Modern porch decor on Tribeza’s Interiors Tour

I’ve been on garden tours, and I’ve been on home architecture tours, but I’d never been on an interiors tour until last Saturday. My friend Cat of The Whimsical Gardener and I toured seven homes on Tribeza’s Interiors Tour, and I swooned over all the bold wallpaper, cozy black bedrooms, and modern lighting.

Being garden geeks, at each house we peeked out the windows at the back yards, hoping to see fabulous gardens to go with the beautiful interiors. While nicely landscaped, not one had a gardener’s garden — and yet there were some wonderful gardeny touches on designer Katie Kime‘s screened porch, like these pastel, geometric hanging pots filled with succulent sprigs.

They look like something Los Angeles garden designer Dustin Gimbel would create from cast concrete.

Kime’s porch also had this: a fabulous, oversized moss mosaic, framed under glass like a work of art. I saw it as a dried-plant alternative to trendy — and high-maintenance — vertical gardens.

A closer look. How would you make this? By gluing mosses and other dried plants to some sort of backer board? What would you use that wouldn’t warp outside or be too heavy?

All material © 2006-2016 by Pam Penick for Digging. Unauthorized reproduction prohibited.

Bottle trees, a Southern tradition that brightens the garden

Writer and teacher Paula Panich visited my garden a few weeks ago, and if I hadn’t already known she was from California by way of Connecticut — i.e., not a Southerner — she gave it away when she asked what was the story with the blue bottles displayed on rebar stakes.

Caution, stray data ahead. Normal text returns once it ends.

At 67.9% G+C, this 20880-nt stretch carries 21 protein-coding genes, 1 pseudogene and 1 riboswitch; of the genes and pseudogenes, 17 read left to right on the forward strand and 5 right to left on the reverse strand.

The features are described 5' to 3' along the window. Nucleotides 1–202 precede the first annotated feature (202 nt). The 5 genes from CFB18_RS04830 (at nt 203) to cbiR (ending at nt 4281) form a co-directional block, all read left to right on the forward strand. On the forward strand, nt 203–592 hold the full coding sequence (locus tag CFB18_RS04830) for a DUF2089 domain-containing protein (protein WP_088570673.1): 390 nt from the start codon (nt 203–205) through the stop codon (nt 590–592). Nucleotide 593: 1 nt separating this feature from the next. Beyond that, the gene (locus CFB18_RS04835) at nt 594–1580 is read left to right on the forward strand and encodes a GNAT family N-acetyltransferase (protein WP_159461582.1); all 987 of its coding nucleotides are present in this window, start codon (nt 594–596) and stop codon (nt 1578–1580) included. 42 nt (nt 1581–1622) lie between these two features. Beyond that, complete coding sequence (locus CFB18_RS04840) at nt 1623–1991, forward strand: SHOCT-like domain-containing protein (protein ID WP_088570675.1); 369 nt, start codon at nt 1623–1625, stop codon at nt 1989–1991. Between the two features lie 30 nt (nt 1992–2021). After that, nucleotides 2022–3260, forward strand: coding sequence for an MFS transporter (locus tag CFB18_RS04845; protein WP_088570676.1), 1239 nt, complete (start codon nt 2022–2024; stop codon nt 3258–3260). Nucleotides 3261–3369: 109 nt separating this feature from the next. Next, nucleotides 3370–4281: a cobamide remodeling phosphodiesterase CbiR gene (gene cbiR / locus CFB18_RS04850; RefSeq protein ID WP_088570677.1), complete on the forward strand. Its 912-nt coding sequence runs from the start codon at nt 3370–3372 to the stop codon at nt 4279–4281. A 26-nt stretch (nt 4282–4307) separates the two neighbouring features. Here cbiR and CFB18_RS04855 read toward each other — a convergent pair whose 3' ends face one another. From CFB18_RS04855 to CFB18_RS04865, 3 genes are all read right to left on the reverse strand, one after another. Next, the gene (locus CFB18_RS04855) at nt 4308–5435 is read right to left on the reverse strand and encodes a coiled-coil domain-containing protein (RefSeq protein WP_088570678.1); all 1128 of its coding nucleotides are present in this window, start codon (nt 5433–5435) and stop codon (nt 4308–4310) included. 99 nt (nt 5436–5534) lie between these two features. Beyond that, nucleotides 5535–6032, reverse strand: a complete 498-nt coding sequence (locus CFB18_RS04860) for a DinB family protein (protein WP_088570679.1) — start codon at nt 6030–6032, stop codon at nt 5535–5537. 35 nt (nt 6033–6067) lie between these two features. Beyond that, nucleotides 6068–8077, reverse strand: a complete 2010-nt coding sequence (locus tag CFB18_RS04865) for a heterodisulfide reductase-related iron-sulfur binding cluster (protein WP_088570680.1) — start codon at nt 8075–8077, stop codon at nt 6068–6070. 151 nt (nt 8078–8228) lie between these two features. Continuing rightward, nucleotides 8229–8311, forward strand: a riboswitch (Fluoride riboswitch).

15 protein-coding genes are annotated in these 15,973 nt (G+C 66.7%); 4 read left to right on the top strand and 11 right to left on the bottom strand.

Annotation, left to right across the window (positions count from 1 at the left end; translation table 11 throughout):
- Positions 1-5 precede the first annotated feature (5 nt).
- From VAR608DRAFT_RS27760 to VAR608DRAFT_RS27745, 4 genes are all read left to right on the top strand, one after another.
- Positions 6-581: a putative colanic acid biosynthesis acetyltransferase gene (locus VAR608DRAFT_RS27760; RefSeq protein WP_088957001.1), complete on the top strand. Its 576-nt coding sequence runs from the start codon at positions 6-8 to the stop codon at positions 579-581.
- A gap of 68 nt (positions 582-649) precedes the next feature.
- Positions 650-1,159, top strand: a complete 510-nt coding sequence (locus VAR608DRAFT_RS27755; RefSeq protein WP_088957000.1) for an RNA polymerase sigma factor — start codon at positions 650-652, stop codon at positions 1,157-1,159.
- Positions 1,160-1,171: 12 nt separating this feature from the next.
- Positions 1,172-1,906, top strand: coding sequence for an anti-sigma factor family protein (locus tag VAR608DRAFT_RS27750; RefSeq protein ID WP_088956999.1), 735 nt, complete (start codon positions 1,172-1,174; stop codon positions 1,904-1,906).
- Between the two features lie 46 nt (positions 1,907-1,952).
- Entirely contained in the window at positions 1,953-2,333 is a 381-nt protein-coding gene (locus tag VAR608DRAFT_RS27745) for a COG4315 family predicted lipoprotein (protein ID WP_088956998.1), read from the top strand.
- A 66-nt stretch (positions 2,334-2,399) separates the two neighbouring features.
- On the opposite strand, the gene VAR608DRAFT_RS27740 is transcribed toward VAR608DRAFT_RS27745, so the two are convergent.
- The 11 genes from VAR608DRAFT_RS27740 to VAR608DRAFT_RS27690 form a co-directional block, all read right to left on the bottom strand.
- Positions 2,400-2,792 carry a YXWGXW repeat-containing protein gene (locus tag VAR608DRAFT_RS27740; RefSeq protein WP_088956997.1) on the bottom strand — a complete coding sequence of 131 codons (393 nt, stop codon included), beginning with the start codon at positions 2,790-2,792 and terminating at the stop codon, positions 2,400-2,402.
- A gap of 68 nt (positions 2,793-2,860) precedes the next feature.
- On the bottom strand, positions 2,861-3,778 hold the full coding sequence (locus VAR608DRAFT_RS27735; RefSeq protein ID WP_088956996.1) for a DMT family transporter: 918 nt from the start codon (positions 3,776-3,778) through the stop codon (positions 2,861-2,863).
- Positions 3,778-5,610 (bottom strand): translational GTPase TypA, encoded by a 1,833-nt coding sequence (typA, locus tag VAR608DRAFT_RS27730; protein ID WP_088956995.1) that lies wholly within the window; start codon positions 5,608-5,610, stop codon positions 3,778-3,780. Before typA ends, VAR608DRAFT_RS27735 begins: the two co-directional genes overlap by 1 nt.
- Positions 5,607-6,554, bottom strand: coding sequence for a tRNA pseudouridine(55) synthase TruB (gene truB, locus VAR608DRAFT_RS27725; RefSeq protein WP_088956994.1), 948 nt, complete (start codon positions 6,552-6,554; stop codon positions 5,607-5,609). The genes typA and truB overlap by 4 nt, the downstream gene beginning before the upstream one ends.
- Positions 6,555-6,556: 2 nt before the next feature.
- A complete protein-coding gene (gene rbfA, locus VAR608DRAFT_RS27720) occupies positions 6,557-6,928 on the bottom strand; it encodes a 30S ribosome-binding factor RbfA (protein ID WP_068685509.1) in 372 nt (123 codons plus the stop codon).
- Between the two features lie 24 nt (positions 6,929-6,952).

“The bottle tree?” I asked, then launched into the history of this Southern tradition: how African slaves brought the practice to the South (a tradition that goes back even further, to ancient Egypt, according to Southern garden-culture expert Felder Rushing); how blue bottles were believed to trap evil spirits and keep them out of the house; how bottle trees as folk art spread throughout the South and beyond.

Today bottle trees in all their glorious variations are ubiquitous in Southern gardens, especially those with cottage-garden flair, being an easy way to add affordable sculpture and color. Blue bottles are most commonly used, but I see plenty of green, amber, and clear glass too. They jut from dead tree trunks, perch on nails hammered into branches, cap rebar or plastic stakes poked into the dirt, bristle from raw or painted wooden posts, and brighten metal “trees” purchased from garden shops.

Southerners today still call a certain shade of blue “haint blue” (“haint” comes from the word “haunt,” an evil spirit). Paula rightly pointed out that in the desert Southwest, in cities like Santa Fe and Taos, people paint window frames and doors blue for the same reason: a folkloric superstition that it keeps out bad spirits.

To banish any winter dreariness — at least for my Northern Hemisphere readers — let’s revisit some of my favorite bottle trees found in gardens in Texas and beyond (click the links for more pictures from each garden), starting with the multicolored bottle tree pictured above. It’s one of many charming ornaments in the display gardens at Antique Rose Emporium in Brenham, Texas.

This flower-shaped bottle tree makes a colorful focal point in the Hutto garden of Donna and Mike Fowler.

Carriage screws support an assortment of blue bottles on an arching mesquite branch in Lori Daul’s Austin garden.

A bottle tree in Vicki Blachman’s garden in Pflugerville holds insect hotels and Lucky Buddha beer bottles.